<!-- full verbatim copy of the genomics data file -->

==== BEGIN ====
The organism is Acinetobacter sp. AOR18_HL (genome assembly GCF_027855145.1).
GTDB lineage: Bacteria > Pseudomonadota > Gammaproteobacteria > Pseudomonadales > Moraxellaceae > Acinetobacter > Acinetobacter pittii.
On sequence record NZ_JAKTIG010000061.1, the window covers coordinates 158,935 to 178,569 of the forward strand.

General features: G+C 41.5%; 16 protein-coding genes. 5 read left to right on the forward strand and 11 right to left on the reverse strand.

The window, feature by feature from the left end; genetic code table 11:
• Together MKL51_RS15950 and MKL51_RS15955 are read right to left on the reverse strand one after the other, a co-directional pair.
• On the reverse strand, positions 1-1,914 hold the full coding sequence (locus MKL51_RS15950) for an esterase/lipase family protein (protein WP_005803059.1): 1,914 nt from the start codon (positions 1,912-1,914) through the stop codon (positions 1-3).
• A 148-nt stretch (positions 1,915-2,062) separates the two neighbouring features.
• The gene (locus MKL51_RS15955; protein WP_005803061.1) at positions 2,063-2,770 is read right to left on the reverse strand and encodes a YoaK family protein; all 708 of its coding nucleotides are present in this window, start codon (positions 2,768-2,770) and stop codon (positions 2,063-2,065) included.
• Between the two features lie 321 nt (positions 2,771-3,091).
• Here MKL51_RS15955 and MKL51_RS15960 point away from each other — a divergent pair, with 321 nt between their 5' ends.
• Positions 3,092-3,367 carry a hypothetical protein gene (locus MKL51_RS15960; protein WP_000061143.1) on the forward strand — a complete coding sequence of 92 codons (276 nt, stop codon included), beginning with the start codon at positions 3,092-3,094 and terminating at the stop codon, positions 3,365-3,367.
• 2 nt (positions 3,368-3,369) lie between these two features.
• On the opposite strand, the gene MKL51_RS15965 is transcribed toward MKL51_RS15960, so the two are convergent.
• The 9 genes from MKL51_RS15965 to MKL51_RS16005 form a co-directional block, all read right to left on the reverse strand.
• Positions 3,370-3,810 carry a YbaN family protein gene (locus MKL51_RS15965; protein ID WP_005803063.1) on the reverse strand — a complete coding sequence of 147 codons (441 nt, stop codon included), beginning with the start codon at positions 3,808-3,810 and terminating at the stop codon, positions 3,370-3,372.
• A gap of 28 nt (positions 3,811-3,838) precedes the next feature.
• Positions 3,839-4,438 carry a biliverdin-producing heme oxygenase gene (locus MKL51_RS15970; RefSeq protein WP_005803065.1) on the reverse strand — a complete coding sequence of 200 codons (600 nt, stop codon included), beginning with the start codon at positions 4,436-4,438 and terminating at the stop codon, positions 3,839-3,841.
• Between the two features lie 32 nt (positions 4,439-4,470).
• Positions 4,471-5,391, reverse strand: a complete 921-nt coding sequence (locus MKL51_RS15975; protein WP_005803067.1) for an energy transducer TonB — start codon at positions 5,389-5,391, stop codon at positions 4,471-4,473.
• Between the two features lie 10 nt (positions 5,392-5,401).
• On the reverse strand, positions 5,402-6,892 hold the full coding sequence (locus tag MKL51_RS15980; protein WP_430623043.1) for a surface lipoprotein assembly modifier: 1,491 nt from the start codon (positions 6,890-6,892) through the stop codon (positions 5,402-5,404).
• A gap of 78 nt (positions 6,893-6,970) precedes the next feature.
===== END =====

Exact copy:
The organism is Acinetobacter sp. AOR18_HL (genome assembly GCF_027855145.1).
GTDB lineage: Bacteria > Pseudomonadota > Gammaproteobacteria > Pseudomonadales > Moraxellaceae > Acinetobacter > Acinetobacter pittii.
On sequence record NZ_JAKTIG010000061.1, the window covers coordinates 158,935 to 178,569 of the forward strand.

General features: G+C 41.5%; 16 protein-coding genes. 5 read left to right on the forward strand and 11 right to left on the reverse strand.

The window, feature by feature from the left end; genetic code table 11:
• Together MKL51_RS15950 and MKL51_RS15955 are read right to left on the reverse strand one after the other, a co-directional pair.
• On the reverse strand, positions 1-1,914 hold the full coding sequence (locus MKL51_RS15950) for an esterase/lipase family protein (protein WP_005803059.1): 1,914 nt from the start codon (positions 1,912-1,914) through the stop codon (positions 1-3).
• A 148-nt stretch (positions 1,915-2,062) separates the two neighbouring features.
• The gene (locus MKL51_RS15955; protein WP_005803061.1) at positions 2,063-2,770 is read right to left on the reverse strand and encodes a YoaK family protein; all 708 of its coding nucleotides are present in this window, start codon (positions 2,768-2,770) and stop codon (positions 2,063-2,065) included.
• Between the two features lie 321 nt (positions 2,771-3,091).
• Here MKL51_RS15955 and MKL51_RS15960 point away from each other — a divergent pair, with 321 nt between their 5' ends.
• Positions 3,092-3,367 carry a hypothetical protein gene (locus MKL51_RS15960; protein WP_000061143.1) on the forward strand — a complete coding sequence of 92 codons (276 nt, stop codon included), beginning with the start codon at positions 3,092-3,094 and terminating at the stop codon, positions 3,365-3,367.
• 2 nt (positions 3,368-3,369) lie between these two features.
• On the opposite strand, the gene MKL51_RS15965 is transcribed toward MKL51_RS15960, so the two are convergent.
• The 9 genes from MKL51_RS15965 to MKL51_RS16005 form a co-directional block, all read right to left on the reverse strand.
• Positions 3,370-3,810 carry a YbaN family protein gene (locus MKL51_RS15965; protein ID WP_005803063.1) on the reverse strand — a complete coding sequence of 147 codons (441 nt, stop codon included), beginning with the start codon at positions 3,808-3,810 and terminating at the stop codon, positions 3,370-3,372.
• A gap of 28 nt (positions 3,811-3,838) precedes the next feature.
• Positions 3,839-4,438 carry a biliverdin-producing heme oxygenase gene (locus MKL51_RS15970; RefSeq protein WP_005803065.1) on the reverse strand — a complete coding sequence of 200 codons (600 nt, stop codon included), beginning with the start codon at positions 4,436-4,438 and terminating at the stop codon, positions 3,839-3,841.
• Between the two features lie 32 nt (positions 4,439-4,470).
• Positions 4,471-5,391, reverse strand: a complete 921-nt coding sequence (locus MKL51_RS15975; protein WP_005803067.1) for an energy transducer TonB — start codon at positions 5,389-5,391, stop codon at positions 4,471-4,473.
• Between the two features lie 10 nt (positions 5,392-5,401).
• On the reverse strand, positions 5,402-6,892 hold the full coding sequence (locus tag MKL51_RS15980; protein WP_430623043.1) for a surface lipoprotein assembly modifier: 1,491 nt from the start codon (positions 6,890-6,892) through the stop codon (positions 5,402-5,404).
• A gap of 78 nt (positions 6,893-6,970) precedes the next feature.